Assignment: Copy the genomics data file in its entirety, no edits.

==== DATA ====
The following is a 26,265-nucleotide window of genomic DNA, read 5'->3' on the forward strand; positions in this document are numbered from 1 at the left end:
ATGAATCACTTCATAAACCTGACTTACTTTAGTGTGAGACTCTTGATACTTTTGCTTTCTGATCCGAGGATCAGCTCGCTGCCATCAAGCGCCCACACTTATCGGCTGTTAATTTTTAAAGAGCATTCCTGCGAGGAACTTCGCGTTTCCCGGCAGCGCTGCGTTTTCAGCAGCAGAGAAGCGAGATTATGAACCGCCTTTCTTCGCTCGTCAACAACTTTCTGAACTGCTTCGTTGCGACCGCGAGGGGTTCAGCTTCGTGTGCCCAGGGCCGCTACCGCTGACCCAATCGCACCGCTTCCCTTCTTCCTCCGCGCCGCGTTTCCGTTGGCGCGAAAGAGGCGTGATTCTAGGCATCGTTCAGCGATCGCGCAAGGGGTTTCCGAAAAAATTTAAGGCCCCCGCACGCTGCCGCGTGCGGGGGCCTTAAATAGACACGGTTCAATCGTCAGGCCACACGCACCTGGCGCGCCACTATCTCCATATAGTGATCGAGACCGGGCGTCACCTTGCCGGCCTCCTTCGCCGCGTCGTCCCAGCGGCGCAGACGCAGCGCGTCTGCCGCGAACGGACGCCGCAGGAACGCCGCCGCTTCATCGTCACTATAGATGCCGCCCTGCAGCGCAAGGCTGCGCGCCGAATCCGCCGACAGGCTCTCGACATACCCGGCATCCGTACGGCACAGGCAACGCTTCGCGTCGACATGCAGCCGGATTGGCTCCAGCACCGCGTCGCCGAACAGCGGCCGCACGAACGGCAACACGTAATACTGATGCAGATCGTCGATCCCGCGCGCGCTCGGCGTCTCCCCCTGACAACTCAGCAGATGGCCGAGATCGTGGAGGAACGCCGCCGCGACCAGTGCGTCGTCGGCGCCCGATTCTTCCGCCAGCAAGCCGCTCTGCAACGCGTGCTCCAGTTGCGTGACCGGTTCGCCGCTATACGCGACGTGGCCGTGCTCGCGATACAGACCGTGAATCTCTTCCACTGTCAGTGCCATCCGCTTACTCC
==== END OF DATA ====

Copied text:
The following is a 26,265-nucleotide window of genomic DNA, read 5'->3' on the forward strand; positions in this document are numbered from 1 at the left end:
ATGAATCACTTCATAAACCTGACTTACTTTAGTGTGAGACTCTTGATACTTTTGCTTTCTGATCCGAGGATCAGCTCGCTGCCATCAAGCGCCCACACTTATCGGCTGTTAATTTTTAAAGAGCATTCCTGCGAGGAACTTCGCGTTTCCCGGCAGCGCTGCGTTTTCAGCAGCAGAGAAGCGAGATTATGAACCGCCTTTCTTCGCTCGTCAACAACTTTCTGAACTGCTTCGTTGCGACCGCGAGGGGTTCAGCTTCGTGTGCCCAGGGCCGCTACCGCTGACCCAATCGCACCGCTTCCCTTCTTCCTCCGCGCCGCGTTTCCGTTGGCGCGAAAGAGGCGTGATTCTAGGCATCGTTCAGCGATCGCGCAAGGGGTTTCCGAAAAAATTTAAGGCCCCCGCACGCTGCCGCGTGCGGGGGCCTTAAATAGACACGGTTCAATCGTCAGGCCACACGCACCTGGCGCGCCACTATCTCCATATAGTGATCGAGACCGGGCGTCACCTTGCCGGCCTCCTTCGCCGCGTCGTCCCAGCGGCGCAGACGCAGCGCGTCTGCCGCGAACGGACGCCGCAGGAACGCCGCCGCTTCATCGTCACTATAGATGCCGCCCTGCAGCGCAAGGCTGCGCGCCGAATCCGCCGACAGGCTCTCGACATACCCGGCATCCGTACGGCACAGGCAACGCTTCGCGTCGACATGCAGCCGGATTGGCTCCAGCACCGCGTCGCCGAACAGCGGCCGCACGAACGGCAACACGTAATACTGATGCAGATCGTCGATCCCGCGCGCGCTCGGCGTCTCCCCCTGACAACTCAGCAGATGGCCGAGATCGTGGAGGAACGCCGCCGCGACCAGTGCGTCGTCGGCGCCCGATTCTTCCGCCAGCAAGCCGCTCTGCAACGCGTGCTCCAGTTGCGTGACCGGTTCGCCGCTATACGCGACGTGGCCGTGCTCGCGATACAGACCGTGAATCTCTTCCACTGTCAGTGCCATCCGCTTACTCC